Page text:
Grounding of Europe’s Jets Cancels Out CO2 Emissions from Volcano

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The eruption of Iceland’s Eyjafjoell volcano is spewing a substantial amount of CO2 into the atmosphere every day, but the grounding of most airplanes in Europe is offsetting the volcano’s carbon emissions.

Scientists estimate that the volcano is emitting 150,000 to 300,000 tons of CO2 per day, an amount equal to the daily emissions of a small- to medium-sized European country.

But according to estimates from the European Environment Agency and other groups, daily CO2 emissions from the aviation industry in the 27 nations of the European Union are 344,000 to 440,000 tons per day.

Not all planes in Europe are grounded, but the travel gridlock over the continent has grounded thousands of flights from other continents, all of which cancels out any emissions impact from the volcano.

Scientists estimate that Eyjafjoell’s ongoing daily emissions are less than a third of one percent of total global greenhouse gas emissions.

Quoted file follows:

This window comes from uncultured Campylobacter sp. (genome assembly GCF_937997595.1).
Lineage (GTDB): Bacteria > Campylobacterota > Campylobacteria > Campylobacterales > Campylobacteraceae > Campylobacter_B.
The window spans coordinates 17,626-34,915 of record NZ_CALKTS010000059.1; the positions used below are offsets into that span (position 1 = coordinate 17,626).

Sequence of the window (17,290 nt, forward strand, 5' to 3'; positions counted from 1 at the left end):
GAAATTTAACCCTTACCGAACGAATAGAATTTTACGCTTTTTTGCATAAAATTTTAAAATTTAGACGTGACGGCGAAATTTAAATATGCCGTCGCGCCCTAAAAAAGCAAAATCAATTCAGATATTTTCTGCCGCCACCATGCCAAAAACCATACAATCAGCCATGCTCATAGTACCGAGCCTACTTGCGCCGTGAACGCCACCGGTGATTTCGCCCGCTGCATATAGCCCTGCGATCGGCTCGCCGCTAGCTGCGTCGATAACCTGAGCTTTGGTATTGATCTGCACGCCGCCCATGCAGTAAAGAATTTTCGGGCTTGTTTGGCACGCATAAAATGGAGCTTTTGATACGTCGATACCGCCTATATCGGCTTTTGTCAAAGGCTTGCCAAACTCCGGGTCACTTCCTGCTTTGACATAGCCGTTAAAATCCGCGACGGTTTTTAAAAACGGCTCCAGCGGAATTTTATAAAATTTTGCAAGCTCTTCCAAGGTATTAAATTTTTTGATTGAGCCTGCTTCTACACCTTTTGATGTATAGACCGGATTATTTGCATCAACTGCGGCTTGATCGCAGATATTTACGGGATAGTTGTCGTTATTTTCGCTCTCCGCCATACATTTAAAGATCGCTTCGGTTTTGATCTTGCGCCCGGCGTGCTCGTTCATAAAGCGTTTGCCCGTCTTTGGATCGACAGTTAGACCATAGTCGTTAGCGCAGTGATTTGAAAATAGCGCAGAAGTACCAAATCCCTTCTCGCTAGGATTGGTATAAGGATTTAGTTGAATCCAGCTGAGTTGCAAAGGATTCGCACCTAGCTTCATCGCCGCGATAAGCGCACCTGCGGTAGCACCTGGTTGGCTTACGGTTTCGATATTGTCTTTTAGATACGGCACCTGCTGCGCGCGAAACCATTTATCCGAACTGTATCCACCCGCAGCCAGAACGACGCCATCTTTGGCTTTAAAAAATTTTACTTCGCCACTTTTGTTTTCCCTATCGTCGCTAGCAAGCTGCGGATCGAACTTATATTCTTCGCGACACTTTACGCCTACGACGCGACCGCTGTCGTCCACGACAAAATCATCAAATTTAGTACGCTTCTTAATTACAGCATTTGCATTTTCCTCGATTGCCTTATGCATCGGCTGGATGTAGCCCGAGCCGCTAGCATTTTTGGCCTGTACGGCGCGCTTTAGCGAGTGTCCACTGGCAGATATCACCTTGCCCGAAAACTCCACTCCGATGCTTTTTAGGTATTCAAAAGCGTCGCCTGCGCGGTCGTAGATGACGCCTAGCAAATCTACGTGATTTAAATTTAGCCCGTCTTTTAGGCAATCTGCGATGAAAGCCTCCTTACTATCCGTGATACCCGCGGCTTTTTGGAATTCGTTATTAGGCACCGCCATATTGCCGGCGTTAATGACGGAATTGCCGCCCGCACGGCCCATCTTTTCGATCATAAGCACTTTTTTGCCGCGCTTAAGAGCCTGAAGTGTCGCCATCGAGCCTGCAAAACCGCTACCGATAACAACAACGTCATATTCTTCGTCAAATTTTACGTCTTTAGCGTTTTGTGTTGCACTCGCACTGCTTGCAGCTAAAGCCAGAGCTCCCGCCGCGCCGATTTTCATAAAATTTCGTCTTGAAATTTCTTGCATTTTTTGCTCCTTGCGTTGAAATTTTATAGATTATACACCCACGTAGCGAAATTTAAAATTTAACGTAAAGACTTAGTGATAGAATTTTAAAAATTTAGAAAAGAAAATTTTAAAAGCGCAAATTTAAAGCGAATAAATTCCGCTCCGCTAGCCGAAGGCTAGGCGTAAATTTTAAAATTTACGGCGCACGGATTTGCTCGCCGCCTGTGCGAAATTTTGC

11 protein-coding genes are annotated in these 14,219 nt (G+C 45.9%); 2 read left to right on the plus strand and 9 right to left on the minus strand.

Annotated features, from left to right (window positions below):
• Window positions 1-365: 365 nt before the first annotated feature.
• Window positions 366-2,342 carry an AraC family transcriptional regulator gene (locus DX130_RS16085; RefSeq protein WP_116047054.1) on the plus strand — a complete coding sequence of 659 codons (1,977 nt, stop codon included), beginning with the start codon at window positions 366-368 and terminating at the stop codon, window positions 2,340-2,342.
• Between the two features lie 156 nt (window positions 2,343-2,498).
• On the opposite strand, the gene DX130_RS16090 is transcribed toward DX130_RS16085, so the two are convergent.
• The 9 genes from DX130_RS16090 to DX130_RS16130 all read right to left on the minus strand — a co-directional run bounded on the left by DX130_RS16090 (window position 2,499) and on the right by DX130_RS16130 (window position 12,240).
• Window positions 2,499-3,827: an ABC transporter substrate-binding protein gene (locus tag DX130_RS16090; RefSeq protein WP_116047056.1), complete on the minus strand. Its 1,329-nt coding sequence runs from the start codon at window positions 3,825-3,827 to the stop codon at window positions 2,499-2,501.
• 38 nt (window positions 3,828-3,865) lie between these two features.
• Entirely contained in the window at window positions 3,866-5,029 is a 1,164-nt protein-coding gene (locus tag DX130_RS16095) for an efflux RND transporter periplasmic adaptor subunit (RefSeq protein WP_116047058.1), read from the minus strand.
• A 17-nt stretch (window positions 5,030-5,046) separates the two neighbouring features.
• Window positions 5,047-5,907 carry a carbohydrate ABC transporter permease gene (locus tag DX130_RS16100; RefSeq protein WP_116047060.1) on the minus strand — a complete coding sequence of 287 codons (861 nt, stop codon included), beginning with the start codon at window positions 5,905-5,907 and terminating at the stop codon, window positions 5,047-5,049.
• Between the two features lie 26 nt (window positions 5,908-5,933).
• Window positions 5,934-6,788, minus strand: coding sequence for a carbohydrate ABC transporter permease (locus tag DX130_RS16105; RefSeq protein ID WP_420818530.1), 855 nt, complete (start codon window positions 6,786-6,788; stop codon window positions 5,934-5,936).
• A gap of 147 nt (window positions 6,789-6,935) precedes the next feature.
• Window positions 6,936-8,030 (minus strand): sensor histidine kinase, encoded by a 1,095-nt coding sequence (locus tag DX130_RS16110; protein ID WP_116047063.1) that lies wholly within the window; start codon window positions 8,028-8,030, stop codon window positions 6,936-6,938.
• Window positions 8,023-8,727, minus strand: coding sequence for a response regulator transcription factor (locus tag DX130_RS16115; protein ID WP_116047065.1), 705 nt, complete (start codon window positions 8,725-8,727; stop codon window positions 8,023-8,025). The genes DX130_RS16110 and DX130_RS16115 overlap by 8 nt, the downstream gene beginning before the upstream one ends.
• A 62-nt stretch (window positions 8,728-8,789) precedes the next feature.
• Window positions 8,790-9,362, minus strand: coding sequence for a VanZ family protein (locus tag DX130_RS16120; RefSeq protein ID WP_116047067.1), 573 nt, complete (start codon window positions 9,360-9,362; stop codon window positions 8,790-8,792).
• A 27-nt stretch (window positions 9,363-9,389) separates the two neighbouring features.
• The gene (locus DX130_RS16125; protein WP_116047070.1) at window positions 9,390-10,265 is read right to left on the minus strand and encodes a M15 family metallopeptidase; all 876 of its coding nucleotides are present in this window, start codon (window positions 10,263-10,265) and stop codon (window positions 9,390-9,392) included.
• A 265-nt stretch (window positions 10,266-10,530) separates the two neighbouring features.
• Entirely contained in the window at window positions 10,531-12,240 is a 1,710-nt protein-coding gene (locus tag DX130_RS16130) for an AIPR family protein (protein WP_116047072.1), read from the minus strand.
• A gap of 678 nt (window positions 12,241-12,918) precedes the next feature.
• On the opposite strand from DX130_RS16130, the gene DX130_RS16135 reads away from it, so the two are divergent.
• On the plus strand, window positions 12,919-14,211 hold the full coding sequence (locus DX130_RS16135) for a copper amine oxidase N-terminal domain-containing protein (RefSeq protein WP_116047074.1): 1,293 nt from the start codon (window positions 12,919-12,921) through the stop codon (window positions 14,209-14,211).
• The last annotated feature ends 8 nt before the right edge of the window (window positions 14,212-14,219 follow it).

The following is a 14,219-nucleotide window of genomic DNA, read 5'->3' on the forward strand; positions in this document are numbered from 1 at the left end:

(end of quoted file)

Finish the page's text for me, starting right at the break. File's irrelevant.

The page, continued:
Article appearing courtesy Yale Environment 360.

photo: NASA

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Yale Environment 360 is an online magazine offering opinion, analysis, reporting and debate on global environmental issues. We feature original articles by scientists, journalists, environmentalists, academics, policy makers, and business people, as well as multimedia content and a daily digest of major environmental news. Yale Environment 360 is published by the Yale School of Forestry & Environmental Studies and Yale University. We are funded in part by the Gordon and Betty Moore Foundation and by the John D. and Catherine T. MacArthur Foundation. The opinions and views expressed in Yale Environment 360 are those of the authors and not of the Yale School of Forestry & Environmental Studies or of Yale University.